Original Scientific Article
Retrospective study on trilostane titration dose treatment in dogs with terminal stage of hyperadrenocorticism
Irena Celeska * ,
Martin Nikolovski ,
Todor Novakov ,
Anastasija Angelovska ,
Ivica Gjurovski ,
Elena Atanaskova Petrov

Mac Vet Rev 2024; 47 (1): 51 - 57


Received: 16 January 2024

Received in revised form: 12 February 2024

Accepted: 20 February 2024

Available Online First: 28 February 2024

Published on: 15 March 2024

Correspondence: Irena Celeska, iceleska@fvm.ukim.edu.mk


Hyperadrenocorticism (HAC) in dogs is routinely treated with trilostane single-dose (CTG) which is reported to cause adverse reactions. The current retrospective study of several dogs with terminal stage of HAC aimed to compare the clinical, hematological, and biochemical effects of trilostane titration-dose treatment (TTG) with the single-dose treatment (CTG). All clinical cases (n=7) were confirmed on HAC by anamnestic, clinical, hematology, biochemistry, and low-dose dexamethasone suppression test findings, indicative for Cushing’s disease. Two cases were treated with CTG (2.2-6.7 mg/kg, single dose daily) and their treatment was discontinued on the second week due to adverse reactions. The TTG cases were treated for up to 12 weeks (0.5 mg/kg once daily for 7 days, and then with 0.5 mg/kg twice daily for 7 days). Blood samples and clinical checks were performed on 0., 4., and 12. weeks of the treatment. Hemoglobin was non-significantly higher in TTG at 12 weeks. Alanine transaminase was significantly lower in the TTG cases on the 12. week of the treatment (78.04±15.37 U/L) compared to the 0-week (137.81±24.03 U/L), and 4-week samples (131.92±23.36 U/L). No significant differences were observed with the CTG cases. Alkaline phosphatase was significantly lower on 12-week samples in TTG (251.02±93.06) compared to the 4-week (567.94±283.93 U/L), and 0-week samples (1,341.84 U/L). In conclusion, TTG has indicated to have significantly higher tendency to decrease alanine transaminase and alkaline phosphatase, alleviating the negative effects on the liver. The clinical findings were more adverse for the CTG.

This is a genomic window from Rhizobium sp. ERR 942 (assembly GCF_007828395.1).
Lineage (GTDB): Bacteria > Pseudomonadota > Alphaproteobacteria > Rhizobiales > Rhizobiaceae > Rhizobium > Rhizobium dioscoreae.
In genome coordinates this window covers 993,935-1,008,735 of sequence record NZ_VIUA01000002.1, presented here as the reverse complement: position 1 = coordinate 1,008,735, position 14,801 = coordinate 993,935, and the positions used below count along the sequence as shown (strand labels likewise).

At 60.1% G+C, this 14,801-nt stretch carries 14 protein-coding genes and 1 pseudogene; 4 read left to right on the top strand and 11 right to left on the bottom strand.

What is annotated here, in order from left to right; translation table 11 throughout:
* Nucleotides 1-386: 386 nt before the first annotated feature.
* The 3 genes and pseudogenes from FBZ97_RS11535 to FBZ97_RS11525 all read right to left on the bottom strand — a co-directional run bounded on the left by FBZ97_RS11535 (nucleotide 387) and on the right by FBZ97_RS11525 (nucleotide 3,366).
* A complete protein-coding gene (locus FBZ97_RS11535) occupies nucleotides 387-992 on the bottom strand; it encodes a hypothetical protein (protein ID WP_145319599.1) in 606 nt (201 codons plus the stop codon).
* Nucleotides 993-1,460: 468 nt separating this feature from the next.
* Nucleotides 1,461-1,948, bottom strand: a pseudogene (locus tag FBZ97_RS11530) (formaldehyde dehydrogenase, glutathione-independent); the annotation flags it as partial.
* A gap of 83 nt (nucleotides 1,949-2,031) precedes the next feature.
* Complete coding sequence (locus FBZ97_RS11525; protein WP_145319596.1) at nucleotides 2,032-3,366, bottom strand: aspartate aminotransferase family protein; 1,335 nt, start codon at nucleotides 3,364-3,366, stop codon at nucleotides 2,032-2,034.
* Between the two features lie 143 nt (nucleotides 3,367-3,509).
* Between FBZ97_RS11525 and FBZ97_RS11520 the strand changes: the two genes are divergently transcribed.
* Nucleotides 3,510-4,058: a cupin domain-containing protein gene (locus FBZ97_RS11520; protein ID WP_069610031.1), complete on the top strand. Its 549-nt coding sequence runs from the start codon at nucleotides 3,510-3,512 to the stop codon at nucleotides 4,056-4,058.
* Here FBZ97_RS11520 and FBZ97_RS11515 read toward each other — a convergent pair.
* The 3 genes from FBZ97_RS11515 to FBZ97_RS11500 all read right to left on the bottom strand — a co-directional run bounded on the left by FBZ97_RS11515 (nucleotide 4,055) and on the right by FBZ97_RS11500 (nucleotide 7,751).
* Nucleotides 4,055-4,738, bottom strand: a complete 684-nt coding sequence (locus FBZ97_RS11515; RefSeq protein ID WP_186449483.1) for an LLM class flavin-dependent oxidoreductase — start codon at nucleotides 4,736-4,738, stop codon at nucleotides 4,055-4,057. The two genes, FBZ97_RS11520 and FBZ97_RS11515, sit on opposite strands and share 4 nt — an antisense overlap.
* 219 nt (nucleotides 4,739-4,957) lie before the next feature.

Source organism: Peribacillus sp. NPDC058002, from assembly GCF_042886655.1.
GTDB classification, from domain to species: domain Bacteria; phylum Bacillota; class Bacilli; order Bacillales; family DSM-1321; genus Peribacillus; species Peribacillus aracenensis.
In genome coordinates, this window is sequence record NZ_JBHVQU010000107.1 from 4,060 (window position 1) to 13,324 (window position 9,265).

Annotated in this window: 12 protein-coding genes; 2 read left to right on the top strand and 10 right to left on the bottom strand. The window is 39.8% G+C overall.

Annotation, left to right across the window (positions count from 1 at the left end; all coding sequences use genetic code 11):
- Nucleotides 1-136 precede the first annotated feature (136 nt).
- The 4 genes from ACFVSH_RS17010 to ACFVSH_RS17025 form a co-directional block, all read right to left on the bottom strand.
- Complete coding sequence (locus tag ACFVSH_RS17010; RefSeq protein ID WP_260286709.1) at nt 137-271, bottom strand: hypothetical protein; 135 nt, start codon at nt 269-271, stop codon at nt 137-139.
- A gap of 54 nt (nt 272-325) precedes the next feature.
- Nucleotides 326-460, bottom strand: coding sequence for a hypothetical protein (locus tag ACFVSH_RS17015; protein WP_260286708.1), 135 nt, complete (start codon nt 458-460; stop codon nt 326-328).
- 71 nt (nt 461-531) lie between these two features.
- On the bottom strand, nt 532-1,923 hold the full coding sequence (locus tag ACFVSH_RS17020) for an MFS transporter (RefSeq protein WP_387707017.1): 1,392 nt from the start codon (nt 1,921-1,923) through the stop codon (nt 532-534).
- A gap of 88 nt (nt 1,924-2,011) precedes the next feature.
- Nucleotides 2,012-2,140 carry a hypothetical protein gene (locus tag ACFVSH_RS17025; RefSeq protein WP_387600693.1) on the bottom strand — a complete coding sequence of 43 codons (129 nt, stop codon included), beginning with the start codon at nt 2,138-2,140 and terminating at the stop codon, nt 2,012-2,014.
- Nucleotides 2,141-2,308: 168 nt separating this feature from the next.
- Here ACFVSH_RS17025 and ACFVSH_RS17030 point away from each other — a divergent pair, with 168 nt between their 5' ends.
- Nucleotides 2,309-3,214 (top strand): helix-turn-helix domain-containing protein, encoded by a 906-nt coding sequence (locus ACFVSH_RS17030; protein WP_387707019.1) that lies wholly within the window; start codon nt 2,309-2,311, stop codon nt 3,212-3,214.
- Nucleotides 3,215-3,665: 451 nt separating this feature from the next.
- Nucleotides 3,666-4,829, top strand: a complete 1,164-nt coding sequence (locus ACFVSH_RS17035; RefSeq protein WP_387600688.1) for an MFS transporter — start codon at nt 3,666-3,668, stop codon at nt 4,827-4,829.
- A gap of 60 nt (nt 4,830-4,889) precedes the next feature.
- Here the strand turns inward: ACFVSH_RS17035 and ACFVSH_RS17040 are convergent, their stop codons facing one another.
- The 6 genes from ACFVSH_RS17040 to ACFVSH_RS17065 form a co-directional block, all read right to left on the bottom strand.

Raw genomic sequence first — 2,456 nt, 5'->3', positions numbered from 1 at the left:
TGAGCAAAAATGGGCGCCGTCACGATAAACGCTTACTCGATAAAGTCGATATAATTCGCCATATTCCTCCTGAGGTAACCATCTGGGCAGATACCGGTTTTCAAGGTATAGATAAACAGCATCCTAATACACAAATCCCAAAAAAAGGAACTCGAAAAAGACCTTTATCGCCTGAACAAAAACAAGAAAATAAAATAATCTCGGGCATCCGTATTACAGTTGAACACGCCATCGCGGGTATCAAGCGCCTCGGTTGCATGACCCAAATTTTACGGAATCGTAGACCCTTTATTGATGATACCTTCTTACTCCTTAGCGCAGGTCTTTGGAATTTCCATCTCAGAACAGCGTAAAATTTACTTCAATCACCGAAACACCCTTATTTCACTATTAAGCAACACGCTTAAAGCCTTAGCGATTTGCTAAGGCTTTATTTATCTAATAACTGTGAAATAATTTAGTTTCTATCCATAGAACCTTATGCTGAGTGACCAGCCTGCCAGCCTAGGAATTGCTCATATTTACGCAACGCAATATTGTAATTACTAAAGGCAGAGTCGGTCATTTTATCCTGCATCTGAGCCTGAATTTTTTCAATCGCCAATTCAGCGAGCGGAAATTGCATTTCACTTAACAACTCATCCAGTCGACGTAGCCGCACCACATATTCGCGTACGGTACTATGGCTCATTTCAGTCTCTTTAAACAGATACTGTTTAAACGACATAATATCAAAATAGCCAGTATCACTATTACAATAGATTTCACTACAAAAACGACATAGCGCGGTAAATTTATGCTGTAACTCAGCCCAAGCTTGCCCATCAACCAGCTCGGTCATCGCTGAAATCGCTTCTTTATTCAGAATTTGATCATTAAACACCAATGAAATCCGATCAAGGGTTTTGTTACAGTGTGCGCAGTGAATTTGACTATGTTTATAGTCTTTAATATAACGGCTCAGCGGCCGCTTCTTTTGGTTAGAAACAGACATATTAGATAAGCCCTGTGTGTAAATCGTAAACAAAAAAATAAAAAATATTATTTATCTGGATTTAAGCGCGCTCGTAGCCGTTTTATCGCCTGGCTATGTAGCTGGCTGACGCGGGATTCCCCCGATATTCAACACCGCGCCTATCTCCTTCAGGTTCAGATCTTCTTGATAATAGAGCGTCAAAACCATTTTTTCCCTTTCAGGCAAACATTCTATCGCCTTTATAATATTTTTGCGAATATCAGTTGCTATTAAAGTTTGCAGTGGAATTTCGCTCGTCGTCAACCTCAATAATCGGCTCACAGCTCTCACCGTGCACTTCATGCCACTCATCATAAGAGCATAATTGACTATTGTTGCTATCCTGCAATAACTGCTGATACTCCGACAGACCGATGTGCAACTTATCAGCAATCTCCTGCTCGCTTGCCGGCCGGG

Keywords: Cushing’s disease, dogs, trilostane


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© 2024 Celeska I. This is an Open Access article distributed under the terms of the Creative Commons Attribution-NonCommercial License (http://creativecommons.org/licenses/by-nc/4.0/), which permits unrestricted non-commercial use, distribution, and reproduction in any medium, provided the original work is properly cited.

Conflict of Interest Statement

The authors declared that they have no potential lict of interest with respect to the authorship and/or publication of this article.

Citation Information

Macedonian Veterinary Review. Volume 47, Issue 1, Pages 51-57, e-ISSN 1857-7415, p-ISSN 1409-7621, DOI: 10.2478/macvetrev-2024-0016